How to run Redox OS with gnome-boxes

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I’m back in the topic “not that known free/open operating systems that aren’t a linux distribution“. Today I’ll show how to run Redox OS with gnome-boxes.

Redox OS features

According to the OS website: «Redox is a Unix-like Operating System written in Rust, aiming to bring the innovations of Rust to a modern microkernel and full set of applications.

  • Microkernel Design
  • Includes optional GUI – Orbital
  • Supports Rust Standard Library
  • MIT Licensed
  • Drivers run in Userspace
  • Includes common Unix commands
  • Custom libc written in Rust (relibc) »

That’s sound promising, let’s give it a try.


You can get Redox from . There are a couple of images, but two of them are the recommended ones: OVA for virtual machines and X86_64 uefi for real hardware.

I’m going to create a VM for Redox, so I choose the OVA format.

Trying Redox in a Virtual Machine

If you use for example VirtualBox, you just can import the ova file and this is it. With qemu-kvm (remember that gnome-boxes is just a front end) it’s a little bit complicated.

First we need to extract the disk image from the package. Fortunatelly an ova file is just a tar file containing the VM metadata and disk(s) image(s), so just extract with

tar xvf redox.ova
now I can launch gnome-boxes

Then, import the .vmdk file into boxes by creating a new VM and using the last option (Operating System Image File) on the wizard.

On the next screen choose Unknown for the template then next to see a summary:

Click on create and wait a few seconds until your brand new VM starts:

select your screen resolution

The very first step is to choose your screen resolution, I have an old 19” 1280×1024 screen, I select 1024×768.

The second step is to boot the OS until it fails miserably:


At least, it didn’t work for me. The first thing I’ve tried is to convert the image format to qcow2 (the one used by gnome-boxes).

qemu-img convert -f vmdk -O qcow2 Redox-disk001.vmdk Redox-0.7.qcow

Then I’ve tried again, and it failed again. You may know, actually you should know, that often several of hours of trial-and-error will save you a few minutes of manuals reading.

Let’s go then to the official documentation. There they give you a command line for qemu. By the way, gnome-boxes is just a front-end for qemu. Run Redox like this:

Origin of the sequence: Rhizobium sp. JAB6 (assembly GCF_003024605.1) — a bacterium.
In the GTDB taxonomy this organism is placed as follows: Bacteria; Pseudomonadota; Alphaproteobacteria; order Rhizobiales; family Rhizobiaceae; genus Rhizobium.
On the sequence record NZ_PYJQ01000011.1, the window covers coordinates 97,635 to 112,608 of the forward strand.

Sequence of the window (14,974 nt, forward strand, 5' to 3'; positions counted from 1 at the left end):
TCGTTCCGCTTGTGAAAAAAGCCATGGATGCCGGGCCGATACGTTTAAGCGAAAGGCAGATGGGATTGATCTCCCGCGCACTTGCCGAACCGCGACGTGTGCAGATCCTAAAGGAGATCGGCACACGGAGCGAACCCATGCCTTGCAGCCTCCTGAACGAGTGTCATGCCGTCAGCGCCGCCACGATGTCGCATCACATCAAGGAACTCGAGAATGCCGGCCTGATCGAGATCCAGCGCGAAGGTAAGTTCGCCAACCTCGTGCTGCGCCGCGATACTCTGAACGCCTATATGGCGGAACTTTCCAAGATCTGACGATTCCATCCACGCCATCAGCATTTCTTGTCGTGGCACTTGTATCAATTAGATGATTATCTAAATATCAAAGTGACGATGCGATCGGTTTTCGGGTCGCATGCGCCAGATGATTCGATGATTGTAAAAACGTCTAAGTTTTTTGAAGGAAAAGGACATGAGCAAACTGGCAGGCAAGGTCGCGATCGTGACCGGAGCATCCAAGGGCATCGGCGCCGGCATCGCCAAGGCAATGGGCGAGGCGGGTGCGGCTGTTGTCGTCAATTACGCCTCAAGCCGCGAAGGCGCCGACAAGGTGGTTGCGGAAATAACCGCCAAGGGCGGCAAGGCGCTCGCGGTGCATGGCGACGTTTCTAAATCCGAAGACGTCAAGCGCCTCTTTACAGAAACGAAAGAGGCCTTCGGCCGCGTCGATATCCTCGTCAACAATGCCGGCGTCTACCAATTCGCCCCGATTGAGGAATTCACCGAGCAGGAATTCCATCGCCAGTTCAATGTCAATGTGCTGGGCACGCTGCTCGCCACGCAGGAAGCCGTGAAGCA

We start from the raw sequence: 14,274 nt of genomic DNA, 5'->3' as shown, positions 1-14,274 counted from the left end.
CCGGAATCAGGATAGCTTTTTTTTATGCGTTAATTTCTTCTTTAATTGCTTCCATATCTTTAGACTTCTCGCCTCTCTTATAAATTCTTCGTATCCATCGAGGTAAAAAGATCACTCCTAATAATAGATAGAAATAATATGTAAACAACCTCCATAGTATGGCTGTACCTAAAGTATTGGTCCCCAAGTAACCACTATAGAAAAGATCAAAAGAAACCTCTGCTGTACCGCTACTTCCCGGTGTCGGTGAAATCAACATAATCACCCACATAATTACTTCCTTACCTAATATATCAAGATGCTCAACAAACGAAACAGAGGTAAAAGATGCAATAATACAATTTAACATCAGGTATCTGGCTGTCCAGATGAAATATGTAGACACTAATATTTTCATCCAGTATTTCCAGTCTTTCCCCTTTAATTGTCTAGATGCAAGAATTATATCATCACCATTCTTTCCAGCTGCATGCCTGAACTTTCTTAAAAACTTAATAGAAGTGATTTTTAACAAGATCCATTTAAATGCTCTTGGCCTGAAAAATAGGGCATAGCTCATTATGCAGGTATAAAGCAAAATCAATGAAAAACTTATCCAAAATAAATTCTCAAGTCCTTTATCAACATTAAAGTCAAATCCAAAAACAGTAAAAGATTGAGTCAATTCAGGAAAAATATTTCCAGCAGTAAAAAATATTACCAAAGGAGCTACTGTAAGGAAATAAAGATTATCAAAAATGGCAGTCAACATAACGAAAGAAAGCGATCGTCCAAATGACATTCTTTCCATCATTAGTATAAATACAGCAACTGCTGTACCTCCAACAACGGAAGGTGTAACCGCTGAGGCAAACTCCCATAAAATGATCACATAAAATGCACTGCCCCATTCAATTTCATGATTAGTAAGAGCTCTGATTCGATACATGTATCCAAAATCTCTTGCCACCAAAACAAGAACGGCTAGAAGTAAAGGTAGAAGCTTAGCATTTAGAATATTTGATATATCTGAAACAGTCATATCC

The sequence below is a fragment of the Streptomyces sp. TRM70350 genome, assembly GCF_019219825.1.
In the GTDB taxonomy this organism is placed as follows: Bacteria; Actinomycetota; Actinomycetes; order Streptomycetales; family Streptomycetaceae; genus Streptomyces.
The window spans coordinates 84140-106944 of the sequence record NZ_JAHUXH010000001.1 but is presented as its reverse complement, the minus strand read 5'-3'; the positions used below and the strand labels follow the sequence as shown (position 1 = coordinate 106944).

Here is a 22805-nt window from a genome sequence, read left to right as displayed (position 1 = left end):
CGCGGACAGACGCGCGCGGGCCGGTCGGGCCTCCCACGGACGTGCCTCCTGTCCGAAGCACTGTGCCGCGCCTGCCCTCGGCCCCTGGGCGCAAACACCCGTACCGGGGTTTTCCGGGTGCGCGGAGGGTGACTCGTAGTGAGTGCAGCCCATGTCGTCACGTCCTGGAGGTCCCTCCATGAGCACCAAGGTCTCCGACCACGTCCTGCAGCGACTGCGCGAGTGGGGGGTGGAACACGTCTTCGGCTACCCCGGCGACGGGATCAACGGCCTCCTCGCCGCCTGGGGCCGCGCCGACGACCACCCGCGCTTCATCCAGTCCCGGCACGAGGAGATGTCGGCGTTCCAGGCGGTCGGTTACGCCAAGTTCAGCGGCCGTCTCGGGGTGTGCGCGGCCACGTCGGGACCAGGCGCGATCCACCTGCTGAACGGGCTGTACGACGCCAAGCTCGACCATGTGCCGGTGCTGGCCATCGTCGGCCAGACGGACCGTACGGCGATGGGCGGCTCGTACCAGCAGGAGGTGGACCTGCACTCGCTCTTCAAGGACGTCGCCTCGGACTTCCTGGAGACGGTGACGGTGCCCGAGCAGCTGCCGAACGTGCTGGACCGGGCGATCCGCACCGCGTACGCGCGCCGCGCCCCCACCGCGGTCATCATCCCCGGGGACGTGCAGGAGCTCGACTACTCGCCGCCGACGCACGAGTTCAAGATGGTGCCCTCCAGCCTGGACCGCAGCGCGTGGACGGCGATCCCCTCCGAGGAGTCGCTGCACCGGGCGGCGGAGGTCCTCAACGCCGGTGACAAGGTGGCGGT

qemu-system-x86_64 -serial mon:stdio -d cpu_reset -d guest_errors -smp 4 -m 1024 -s -machine q35 -device ich9-intel-hda -device hda-duplex -net nic,model=e1000 -net user -device nec-usb-xhci,id=xhci -device usb-tablet,bus=xhci.0 -enable-kvm -cpu host -drive file=redox-0.7.qcow2

On the official documentation they use a raw disk image, but this is for the previous release, I changed that part for running with the converted disk image.

Now it works!

notice the mouse pointer

The default password for root is password.

notice the cursor on the same spot

New problem: the mouse doesn’t move and I don’t know the keyboard shortcuts to work without a mouse. Also, it didn’t appear on my gnome-boxes VMs list.

Fix the metadata

I know the error I’ve got on my first try (or every try from gnome-boxes):

redoxfs: not able to mount uuid ...

is related with the harddrive. I’ve tried different disks format (ide, virtio,…) until I foundthe correct one. Right-click on the Redox vm to go to properties. Then go to the system tab and click on edit xml:

Then, find the highlighted section:

And change it like this:

If you want to copy and paste, you need to go from this:

    <disk type="file" device="disk">
      <driver name="qemu" type="qcow2"/>
      <source file="/home/sfish/Descargas/iso_img/redox-0.7/redox-0.7.qcow2"/>
      <target dev="hda" bus="ide"/>
      <address type="drive" controller="0" bus="0" target="0" unit="0"/>

To this:

    <disk type="file" device="disk">
      <driver name="qemu" type="qcow2" cache="writeback"/>
      <source file="/home/sfish/Descargas/iso_img/redox-0.7/redox-0.7.qcow2"/>
      <target dev="sda" bus="sata"/>
      <address type="drive" controller="0" bus="0" target="0" unit="0"/>

Try again, from the icon on gnome-boxes and Redox will start. Also the mouse works this time. And this is how to run Redox OS with gnome-boxes.

Trying out Redox OS

Now that the OS works, lets see whats included:

A web browser, a command line terminal, file manager, editor, calculator, calendar, image viewer and a Character map. Enough to test a new Operating System on development. From the screenshots on the Redox site, I wanted to try a command:

screenfetch. A summary of my Redox System

Now, if you didn’t want to save reading time, this is the link to the Redox OS Manual.

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Gonzalo Rivero
Gonzalo Rivero
I am Gonzalo, I live in Salta, a city located in the NW of Argentina. I play the guitar and a little harmonica. I also like to bike.


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